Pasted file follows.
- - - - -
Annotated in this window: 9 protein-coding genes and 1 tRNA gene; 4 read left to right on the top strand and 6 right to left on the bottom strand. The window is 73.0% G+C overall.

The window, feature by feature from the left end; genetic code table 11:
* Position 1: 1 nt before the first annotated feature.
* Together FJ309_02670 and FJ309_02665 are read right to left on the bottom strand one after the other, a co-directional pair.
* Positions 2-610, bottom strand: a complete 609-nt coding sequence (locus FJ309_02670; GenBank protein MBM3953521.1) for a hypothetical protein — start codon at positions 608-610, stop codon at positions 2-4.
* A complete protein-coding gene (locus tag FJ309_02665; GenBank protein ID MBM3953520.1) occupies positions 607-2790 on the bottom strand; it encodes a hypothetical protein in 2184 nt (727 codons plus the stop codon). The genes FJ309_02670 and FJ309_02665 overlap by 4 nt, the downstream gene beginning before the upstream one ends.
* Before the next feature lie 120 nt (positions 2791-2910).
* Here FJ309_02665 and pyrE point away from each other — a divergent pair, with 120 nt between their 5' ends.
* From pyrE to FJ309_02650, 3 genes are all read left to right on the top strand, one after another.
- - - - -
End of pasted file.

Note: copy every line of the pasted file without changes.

Annotated in this window: 9 protein-coding genes and 1 tRNA gene; 4 read left to right on the top strand and 6 right to left on the bottom strand. The window is 73.0% G+C overall.

The window, feature by feature from the left end; genetic code table 11:
* Position 1: 1 nt before the first annotated feature.
* Together FJ309_02670 and FJ309_02665 are read right to left on the bottom strand one after the other, a co-directional pair.
* Positions 2-610, bottom strand: a complete 609-nt coding sequence (locus FJ309_02670; GenBank protein MBM3953521.1) for a hypothetical protein — start codon at positions 608-610, stop codon at positions 2-4.
* A complete protein-coding gene (locus tag FJ309_02665; GenBank protein ID MBM3953520.1) occupies positions 607-2790 on the bottom strand; it encodes a hypothetical protein in 2184 nt (727 codons plus the stop codon). The genes FJ309_02670 and FJ309_02665 overlap by 4 nt, the downstream gene beginning before the upstream one ends.
* Before the next feature lie 120 nt (positions 2791-2910).
* Here FJ309_02665 and pyrE point away from each other — a divergent pair, with 120 nt between their 5' ends.
* From pyrE to FJ309_02650, 3 genes are all read left to right on the top strand, one after another.